Concern grows over rock-hewn churches of Lalibela
Lalibela — Bet Giyorgis Church
UNESCO has expressed its concern about the expansion of the conflict in Ethiopia to the city of Lalibela, and how it could affect the rock-hewn churches of Lalibela, a World Heritage site since 1978.
Source: UNESCO and own elaboration. Image: Bet Giyorgis Church, Lalibela, Ethiopia. Photograph by Armin Hamm.
Built during the Zagüe Dynasty (1137–1270), the rock-hewn churches of Lalibela are a group of monolithic churches carved out of basalt rock near the town of Lalibela in Ethiopia. A World Heritage Site since 1978, they are divided into two main groups, plus the Bete Giyorgis Church, (Church of St George) possibly the best known of the whole complex, which is located to the west of the others.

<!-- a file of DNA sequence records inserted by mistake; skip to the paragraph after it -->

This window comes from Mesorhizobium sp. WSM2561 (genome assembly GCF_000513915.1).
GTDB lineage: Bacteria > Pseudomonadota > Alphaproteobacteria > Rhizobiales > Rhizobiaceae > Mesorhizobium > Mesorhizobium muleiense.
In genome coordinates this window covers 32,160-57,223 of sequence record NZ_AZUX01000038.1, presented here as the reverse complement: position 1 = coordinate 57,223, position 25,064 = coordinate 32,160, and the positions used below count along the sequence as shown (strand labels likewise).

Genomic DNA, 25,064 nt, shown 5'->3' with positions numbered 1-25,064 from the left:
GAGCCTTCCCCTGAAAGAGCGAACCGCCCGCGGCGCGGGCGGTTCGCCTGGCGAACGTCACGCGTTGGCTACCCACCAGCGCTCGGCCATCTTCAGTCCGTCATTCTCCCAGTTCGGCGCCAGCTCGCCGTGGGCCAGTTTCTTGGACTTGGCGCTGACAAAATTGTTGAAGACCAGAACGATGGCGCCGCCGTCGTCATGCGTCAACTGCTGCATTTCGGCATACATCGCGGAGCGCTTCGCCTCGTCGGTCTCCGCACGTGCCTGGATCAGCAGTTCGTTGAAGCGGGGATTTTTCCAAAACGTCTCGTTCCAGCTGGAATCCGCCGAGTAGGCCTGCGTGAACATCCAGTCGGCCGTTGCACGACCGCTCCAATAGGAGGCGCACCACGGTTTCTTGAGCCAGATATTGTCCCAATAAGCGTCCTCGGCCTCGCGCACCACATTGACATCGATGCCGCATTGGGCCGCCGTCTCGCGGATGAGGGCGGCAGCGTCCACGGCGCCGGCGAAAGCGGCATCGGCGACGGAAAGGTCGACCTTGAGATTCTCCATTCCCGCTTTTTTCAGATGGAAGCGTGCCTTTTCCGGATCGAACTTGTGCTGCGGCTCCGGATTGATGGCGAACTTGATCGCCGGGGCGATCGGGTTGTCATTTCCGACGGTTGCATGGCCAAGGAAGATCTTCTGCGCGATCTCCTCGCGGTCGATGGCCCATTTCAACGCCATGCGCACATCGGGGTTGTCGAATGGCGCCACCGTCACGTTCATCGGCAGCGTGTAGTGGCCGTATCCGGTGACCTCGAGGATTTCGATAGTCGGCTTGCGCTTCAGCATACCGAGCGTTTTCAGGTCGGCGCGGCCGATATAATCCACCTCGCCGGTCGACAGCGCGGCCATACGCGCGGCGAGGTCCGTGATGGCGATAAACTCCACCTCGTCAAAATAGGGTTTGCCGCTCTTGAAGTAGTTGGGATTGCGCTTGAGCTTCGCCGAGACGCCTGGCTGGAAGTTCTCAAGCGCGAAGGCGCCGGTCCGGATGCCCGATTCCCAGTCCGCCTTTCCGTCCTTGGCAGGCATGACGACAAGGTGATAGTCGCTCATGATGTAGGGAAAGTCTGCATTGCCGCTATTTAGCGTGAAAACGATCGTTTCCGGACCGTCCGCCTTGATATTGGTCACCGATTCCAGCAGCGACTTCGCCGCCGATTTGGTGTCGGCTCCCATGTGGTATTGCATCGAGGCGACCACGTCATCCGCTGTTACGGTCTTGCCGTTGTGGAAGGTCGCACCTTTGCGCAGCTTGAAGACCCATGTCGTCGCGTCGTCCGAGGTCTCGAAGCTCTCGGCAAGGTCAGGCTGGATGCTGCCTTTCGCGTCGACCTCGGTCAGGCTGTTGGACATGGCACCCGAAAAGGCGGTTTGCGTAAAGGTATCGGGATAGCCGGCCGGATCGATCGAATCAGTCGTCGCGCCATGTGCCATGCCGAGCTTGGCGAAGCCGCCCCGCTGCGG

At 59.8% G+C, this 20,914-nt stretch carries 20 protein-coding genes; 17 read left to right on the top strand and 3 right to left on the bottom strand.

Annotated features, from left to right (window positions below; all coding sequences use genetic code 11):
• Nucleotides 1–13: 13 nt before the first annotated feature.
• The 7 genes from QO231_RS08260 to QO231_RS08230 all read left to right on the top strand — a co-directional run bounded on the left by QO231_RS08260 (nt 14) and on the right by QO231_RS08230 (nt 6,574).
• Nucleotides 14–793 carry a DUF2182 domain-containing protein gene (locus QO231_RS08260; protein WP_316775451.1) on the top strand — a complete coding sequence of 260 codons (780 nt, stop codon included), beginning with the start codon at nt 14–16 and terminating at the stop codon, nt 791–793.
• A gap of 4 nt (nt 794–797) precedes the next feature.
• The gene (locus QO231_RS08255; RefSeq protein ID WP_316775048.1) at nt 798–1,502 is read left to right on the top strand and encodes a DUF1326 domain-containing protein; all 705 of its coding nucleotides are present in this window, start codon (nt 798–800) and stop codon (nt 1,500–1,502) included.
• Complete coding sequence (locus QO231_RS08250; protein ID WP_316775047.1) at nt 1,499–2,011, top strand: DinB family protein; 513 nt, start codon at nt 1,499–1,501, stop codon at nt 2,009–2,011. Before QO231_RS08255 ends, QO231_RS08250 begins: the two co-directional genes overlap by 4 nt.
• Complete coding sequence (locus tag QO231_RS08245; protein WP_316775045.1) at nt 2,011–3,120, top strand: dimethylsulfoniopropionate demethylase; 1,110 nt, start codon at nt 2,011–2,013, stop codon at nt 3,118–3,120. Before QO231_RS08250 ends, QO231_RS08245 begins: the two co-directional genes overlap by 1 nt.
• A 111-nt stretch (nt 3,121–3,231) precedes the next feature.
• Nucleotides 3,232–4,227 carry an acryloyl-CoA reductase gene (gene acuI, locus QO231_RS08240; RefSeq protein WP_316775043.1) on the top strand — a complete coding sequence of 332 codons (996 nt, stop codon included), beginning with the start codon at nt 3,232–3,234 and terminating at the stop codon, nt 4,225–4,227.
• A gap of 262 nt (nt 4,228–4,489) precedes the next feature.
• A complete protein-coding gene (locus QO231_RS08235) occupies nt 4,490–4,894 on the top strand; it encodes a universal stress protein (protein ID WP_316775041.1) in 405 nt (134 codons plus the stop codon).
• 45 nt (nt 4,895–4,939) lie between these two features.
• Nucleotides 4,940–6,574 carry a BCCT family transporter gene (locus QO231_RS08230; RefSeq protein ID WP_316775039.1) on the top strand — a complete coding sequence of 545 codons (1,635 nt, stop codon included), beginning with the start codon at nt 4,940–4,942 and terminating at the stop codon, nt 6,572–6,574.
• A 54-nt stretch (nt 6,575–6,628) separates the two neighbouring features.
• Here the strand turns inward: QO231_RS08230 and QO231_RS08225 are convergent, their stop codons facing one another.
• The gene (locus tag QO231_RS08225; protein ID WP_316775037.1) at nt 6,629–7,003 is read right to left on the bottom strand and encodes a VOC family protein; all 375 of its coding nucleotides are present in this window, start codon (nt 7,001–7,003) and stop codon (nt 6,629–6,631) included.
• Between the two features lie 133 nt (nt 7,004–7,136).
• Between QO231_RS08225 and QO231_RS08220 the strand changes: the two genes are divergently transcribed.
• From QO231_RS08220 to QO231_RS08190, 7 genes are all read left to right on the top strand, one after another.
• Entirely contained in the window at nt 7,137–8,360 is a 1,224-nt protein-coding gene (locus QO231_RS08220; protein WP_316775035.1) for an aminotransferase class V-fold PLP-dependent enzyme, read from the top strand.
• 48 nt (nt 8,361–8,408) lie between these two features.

In a public statement, UNESCO has declared that “Lalibela is a place of pilgrimage, devotion and peace: it should not be a place for instigating violence and conflict”, and calls for the necessary measures to be taken to avoid damage to the churches, as well as to prevent any attempt of looting and pillaging.
Since November last year, northern Ethiopia has been suffering the effetcs of the Tigray War between the authorities of the Tigray region and the federal government of Ethiopia, which, as of this writing, is estimated to have resulted in hundreds of deaths and more than 50,000 refugees. #2021 #theartwolf #UNESCO